Anyone familiar with Elphick’s work knows his mastery of blending the history of science with an appreciation for the pioneers of natural history, and, most importantly, his deep knowledge of birds and their connection to the larger ecosystem. More than a compendium of “best of” plates or a rehashing of well-known biographical superficialities about Audubon and Thomas Bewick, Elphick pulls together disparate discussions about how such explorers worked and collected both images and data about bird habitats and behavior. Substantial new material recounts the challenges of printing and publishing these drawings and observations.
Elphick sublimates his own expertise in homage to his human and bird subjects. But his engrossing and compassionate prose elevates the text to a literary level, including anecdotes about characters such as the innovative, autodidactic lithographer Edward Lear (1812-1888) that are by turns humourous, compelling, and moving. The haunting and dramatic Northern Eagle Owl by Edward Julius Detmold (1930) , for example, is underscored by the story of the suicide of Detmold’s twin, Charles Maurice, also an animal painter, at the age of only 24, and Edward’s later depression and death. Buttressing the text, which incorporates scientific language but is still accessible to lay readers, are hundreds of illustrations. At once a richly detailed, informative, scientific exploration as well as a love sonnet to the birds of the air, sea, and land, Birds: The Art of Ornithology will appeal to fans of natural history, animal studies, art, and field- and armchair-birdwatchers.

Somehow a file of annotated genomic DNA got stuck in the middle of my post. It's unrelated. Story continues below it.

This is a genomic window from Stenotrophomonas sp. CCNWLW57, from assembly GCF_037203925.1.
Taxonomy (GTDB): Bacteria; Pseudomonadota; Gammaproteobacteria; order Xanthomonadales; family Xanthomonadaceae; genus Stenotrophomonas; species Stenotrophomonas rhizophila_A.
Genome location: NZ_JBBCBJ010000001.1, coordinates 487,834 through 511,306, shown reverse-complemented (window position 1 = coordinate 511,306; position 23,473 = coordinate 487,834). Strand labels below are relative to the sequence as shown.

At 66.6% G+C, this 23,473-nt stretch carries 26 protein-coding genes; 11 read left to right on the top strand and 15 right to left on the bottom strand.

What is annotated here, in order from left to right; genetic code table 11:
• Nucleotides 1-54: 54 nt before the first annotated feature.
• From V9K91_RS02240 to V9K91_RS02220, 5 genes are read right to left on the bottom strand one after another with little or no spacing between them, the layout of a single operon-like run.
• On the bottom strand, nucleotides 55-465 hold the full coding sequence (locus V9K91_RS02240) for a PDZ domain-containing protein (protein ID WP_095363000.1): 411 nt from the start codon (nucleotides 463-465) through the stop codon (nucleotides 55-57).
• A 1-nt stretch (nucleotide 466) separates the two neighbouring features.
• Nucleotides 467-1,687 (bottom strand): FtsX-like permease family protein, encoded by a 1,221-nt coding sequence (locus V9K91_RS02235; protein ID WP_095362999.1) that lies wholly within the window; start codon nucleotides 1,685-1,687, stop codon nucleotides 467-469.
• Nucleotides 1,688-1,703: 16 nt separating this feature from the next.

The book is divided into five didactically-titled chapters, “Beginnings,” “Engravers and Explorers: 1650-1800,” “Audubon to the First Lithographers: 1800-1850,” “The Golden Age of Lithography: 1850-1890,” and “An Age of Transition: 1890-Today.” The latter third of the book is devoted to a generous bibliography and fully-annotated list of illustrations.
Apart from the book itself, but contained in the box set it comes in, are 36 unbound plates corresponding to illustrations from the book which the publisher indicates are “suitable for framing.” Finely printed on thick paper with a matte finish and exquisitely tinted, they certainly are, but there is something to be said for being able to physically handle such pleasing facsimiles of Audubon’s famous red ibis or white pelican, not to mention the more stylized, startlingly modern black cockatoos by George Raper (1789) or the Southeast Asian Dusky Eagle Owl recorded by an anonymous artist (1840). This is a marvelous book project; my copy is already dog-eared, and I know I will read it many times more. In a succinct preface Elphick modestly hopes that the book will encourage not only an appreciation for avifauna but an investment in their environmental outcome. The reality is that we cannot afford not to be so moved. The pace of habitat change is so terrifying that it is already too late to even dream of what once constituted the “natural habitat” of many of the avian species shown in the illustrations (and of course some, such as William Frohawk’s North Island Giant Moa (1905) , have already long been extinct). Successful avian conservation builds on improving our understanding of bird requirements and their habitat use. This book gives a lot of inspiration and a little bit of hope, and whether you are a casual birdwatcher or an ecology professional, I urge you to read it.